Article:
The true story of the history of M&M's sounds like something out of Willy Wonka and the Chocolate Factory.
“They melt in your mouth, not in your hand!”
Anyone who considers themselves any kind of candy connoisseur has heard the phrase before, and most likely indulged in the candy it’s describing. Since being released to the masses in the 1940s, M&M’s have been a staple of the candy lovers diet. But, have you ever wondered where the name came from?
Most people believe that the famous M on the candy shell stands for Mars Incorporated, the company that produces M&M’s. But, that’s just half the story. The truth is, there were once two famous candy makers, both of whom had the initial M, who were responsible for the production of the beloved candy, and whose story ended in a twisted, Willy Wonka-Slugworth-esque scenario.
In 1911, Frank C. Mars founded Mars Incorporated, a small confectionery business in Tacoma, Washington. When it came time for Frank to retire, he groomed his son to take his place, provided he spend some time overseas to learn how to start his own business.
While abroad, Forrest Mars Sr. noticed British soldiers eating small, pill-sized candies called Smarties, made of a chocolate center and a hard candy shell. He was shocked to see that the candies held up in the summer heat, and that they were small and easy to transport.
Armed with his new knowledge – appropriated from British company H.I. Rowntree & Company – he moved back to the states to claim his spot in his father’s company. He secured a patent for the production of the chocolates, and, unhappy with the way his father was running the company, began to seek out a partner for his new and improved candy plan.
Which brings us to the second M in M&M, Bruce Murrie.
Like Forrest Mars, Bruce Murrie was the son of a candy magnate – William Murrie, the president of Hershey’s. And like Forrest Mars, he didn’t agree with the way his father was running his company, so he was looking for someone to team up with to change the industry.
Fortunately, Murrie met Mars, and the rest was history.
While Mars had the patent for the candy, Murrie had the chocolate. Together, they began to produce the first batches of their coated chocolate candies under a new company, known as Mars & Murrie.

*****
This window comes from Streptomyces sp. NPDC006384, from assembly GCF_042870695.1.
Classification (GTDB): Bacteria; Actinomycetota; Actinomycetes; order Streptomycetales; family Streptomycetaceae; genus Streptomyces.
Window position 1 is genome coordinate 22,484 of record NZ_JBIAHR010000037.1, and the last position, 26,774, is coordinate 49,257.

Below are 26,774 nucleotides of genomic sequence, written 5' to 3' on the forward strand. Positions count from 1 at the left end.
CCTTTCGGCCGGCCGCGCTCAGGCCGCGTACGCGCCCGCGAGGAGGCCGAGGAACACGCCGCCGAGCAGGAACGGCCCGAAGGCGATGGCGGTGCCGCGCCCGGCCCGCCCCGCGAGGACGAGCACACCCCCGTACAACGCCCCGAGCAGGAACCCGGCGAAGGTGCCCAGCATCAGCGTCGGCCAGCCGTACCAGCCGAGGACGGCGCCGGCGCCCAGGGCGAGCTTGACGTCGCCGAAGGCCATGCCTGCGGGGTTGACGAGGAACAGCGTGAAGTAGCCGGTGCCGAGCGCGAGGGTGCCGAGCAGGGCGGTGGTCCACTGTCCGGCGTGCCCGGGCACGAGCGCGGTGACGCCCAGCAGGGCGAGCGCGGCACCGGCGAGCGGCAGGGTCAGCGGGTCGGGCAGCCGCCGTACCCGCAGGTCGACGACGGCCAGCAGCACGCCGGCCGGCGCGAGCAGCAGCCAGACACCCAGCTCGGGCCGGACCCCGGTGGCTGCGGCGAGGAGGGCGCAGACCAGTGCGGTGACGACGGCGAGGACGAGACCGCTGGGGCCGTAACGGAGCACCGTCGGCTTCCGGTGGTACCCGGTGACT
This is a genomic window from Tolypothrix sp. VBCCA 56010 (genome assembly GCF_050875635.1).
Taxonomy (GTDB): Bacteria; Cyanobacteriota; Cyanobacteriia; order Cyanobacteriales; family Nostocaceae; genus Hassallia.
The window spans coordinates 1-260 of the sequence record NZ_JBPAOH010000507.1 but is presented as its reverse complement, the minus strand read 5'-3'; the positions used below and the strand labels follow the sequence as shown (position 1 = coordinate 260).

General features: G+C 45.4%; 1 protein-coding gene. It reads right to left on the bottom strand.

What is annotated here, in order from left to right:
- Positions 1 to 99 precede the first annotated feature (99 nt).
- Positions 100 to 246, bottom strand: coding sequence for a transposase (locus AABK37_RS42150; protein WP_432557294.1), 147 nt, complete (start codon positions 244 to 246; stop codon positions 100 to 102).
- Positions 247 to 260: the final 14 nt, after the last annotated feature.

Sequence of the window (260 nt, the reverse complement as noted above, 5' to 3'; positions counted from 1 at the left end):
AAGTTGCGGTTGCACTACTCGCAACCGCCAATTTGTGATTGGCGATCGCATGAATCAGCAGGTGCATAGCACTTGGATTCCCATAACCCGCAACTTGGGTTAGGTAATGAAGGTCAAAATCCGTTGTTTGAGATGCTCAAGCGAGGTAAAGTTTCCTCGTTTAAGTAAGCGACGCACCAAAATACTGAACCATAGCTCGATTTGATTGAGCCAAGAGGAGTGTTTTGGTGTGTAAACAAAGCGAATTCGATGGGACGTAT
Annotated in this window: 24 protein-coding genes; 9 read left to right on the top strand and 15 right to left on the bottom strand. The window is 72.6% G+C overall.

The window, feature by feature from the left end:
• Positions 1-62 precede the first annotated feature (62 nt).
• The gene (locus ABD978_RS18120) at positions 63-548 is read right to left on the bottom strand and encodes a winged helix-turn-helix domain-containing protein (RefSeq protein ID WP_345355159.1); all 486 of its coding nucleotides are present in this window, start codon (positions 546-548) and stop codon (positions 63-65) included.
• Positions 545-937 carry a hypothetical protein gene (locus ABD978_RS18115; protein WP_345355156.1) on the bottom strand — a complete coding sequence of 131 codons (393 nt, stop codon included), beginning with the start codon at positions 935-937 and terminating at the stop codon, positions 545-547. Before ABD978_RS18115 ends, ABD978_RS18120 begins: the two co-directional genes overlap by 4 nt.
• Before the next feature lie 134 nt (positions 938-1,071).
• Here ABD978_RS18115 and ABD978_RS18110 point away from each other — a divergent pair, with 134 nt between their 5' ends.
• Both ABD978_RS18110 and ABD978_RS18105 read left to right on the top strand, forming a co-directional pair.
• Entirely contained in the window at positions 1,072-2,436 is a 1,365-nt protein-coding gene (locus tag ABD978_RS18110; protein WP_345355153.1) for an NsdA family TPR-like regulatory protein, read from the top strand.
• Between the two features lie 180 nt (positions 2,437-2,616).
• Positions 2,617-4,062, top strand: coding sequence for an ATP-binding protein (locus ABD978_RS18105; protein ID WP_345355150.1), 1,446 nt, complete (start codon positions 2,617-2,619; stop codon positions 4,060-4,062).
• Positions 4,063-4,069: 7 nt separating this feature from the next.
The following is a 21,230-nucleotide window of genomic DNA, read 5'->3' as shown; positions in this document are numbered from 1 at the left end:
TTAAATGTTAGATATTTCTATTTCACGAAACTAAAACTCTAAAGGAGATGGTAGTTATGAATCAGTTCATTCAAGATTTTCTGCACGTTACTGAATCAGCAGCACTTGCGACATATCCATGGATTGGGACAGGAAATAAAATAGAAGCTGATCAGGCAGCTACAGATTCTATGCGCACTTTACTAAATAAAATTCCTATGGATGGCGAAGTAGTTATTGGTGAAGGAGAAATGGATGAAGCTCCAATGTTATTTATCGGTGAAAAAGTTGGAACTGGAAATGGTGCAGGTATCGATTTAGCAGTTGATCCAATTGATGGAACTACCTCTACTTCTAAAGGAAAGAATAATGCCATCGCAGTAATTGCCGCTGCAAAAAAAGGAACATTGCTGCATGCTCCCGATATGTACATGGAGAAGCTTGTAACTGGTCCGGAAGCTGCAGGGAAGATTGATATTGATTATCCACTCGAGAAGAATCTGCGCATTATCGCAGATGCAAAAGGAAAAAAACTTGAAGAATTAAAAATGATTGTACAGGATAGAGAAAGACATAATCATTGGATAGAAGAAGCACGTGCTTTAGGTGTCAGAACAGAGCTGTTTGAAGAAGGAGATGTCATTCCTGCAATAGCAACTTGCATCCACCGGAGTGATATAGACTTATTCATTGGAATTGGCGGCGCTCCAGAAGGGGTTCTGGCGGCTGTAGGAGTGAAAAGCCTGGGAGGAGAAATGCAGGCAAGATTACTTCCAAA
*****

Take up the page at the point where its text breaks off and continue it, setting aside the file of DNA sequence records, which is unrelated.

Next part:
M&M for short.
At first, M&M’s were sold exclusively to the U.S. armed forces, as the candies were heat-resistant and traveled well. The partnership was successful, and upon the GI’s return home they would sing M&M’s praises. The good reviews helped spur demand and send production to an all-time high. To this day, M&M’s continue to be included in MRE field rations for U.S. soldiers.
However, with the exciting jump in sales came a new low for M&M themselves. Murrie had realized that the larger the company got, the more Mars had become a nightmare to work with. Eventually, Mars became so impatient and unbending, that Murrie ended up taking a $1 million buyout just to be rid of him.
Mars subsequently brought the M&M company back under the Mars name, and phased out Hershey’s chocolate in favor of one under Mars’ own name.
In 1981, M&M’s again made history, when they were launched into orbit with the Columbia space shuttle, becoming the first candy in space. Three years after that, they were brought to national attention again, when they were named the official snack of the 1984 Olympics in Los Angeles.
Since their rise to popularity in the 1950s, the M&M itself hasn’t changed much. The formula has remained much the same, though the colors and fillings have gone through a few changes.
The original M&M was plain chocolate, with the signature candy shell, which came in brown, red, orange, yellow, green and violet. Today, there are dozens of M&M flavors, including classics like peanut and peanut butter, recurring flavors like mint and caramel, and interesting ones like pretzel and birthday cake.
Though the candy is famous amongst Americans, not much is known about the candy making process itself. Mars Incorporated is still privately owned and funded, and rumors have swirled for decades about the goings-on inside the factories.
Legend has it that contractors hired to repair machines once had to be led in blindfolded, that executives would disguise themselves for meetings with competitors and outsiders, and that the decision-making process is extremely cutthroat.
According to Frank Mars’ files, not even the company bankers had access to the financial records, a tradition that may continue to this day — the company is rumored to make over $35 billion per year, which would place them around 83 on Forbes Fortune 500 list, though because they do not file federal tax information they’ve never been included.
Though their secrecy seems extreme, and especially Wonka-esque, their history explains it all. After all, M&M’s themselves began as a reproduction of a foreign candy, what’s to stop someone from getting their hands on the M&M’s secret recipe and repeating history once more?
Next, check out the real reason we tell our kids not to take candy from strangers. Then, take a look at these 20 strange candies.